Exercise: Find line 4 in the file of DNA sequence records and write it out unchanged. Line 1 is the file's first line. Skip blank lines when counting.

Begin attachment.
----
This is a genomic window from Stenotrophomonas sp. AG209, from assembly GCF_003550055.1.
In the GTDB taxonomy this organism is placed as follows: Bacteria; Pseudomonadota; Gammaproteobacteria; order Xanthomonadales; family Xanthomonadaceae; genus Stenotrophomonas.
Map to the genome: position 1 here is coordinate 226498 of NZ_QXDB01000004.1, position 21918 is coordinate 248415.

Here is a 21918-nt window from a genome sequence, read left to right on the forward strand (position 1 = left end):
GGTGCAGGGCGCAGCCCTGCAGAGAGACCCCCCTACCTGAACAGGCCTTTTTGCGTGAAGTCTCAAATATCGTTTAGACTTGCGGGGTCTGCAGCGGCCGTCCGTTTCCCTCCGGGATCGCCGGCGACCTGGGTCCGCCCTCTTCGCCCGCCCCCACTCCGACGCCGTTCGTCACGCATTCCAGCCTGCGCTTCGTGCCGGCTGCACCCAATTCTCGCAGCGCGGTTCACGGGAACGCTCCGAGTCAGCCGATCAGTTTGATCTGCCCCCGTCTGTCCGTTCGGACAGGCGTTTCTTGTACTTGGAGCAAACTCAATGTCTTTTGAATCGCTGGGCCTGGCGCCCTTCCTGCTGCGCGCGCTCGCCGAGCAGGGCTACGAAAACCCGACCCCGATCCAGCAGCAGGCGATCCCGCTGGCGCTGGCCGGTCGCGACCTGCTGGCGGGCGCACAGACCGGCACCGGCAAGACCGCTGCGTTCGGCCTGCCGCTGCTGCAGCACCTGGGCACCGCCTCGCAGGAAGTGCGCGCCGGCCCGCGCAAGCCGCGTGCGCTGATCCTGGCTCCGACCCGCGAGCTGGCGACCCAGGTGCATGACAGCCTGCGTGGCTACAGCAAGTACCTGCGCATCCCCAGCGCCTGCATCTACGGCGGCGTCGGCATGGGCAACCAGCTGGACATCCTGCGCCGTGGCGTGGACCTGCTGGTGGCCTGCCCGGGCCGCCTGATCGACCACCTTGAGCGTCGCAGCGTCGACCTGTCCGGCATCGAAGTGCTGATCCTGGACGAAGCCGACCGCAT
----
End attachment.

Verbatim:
Here is a 21918-nt window from a genome sequence, read left to right on the forward strand (position 1 = left end):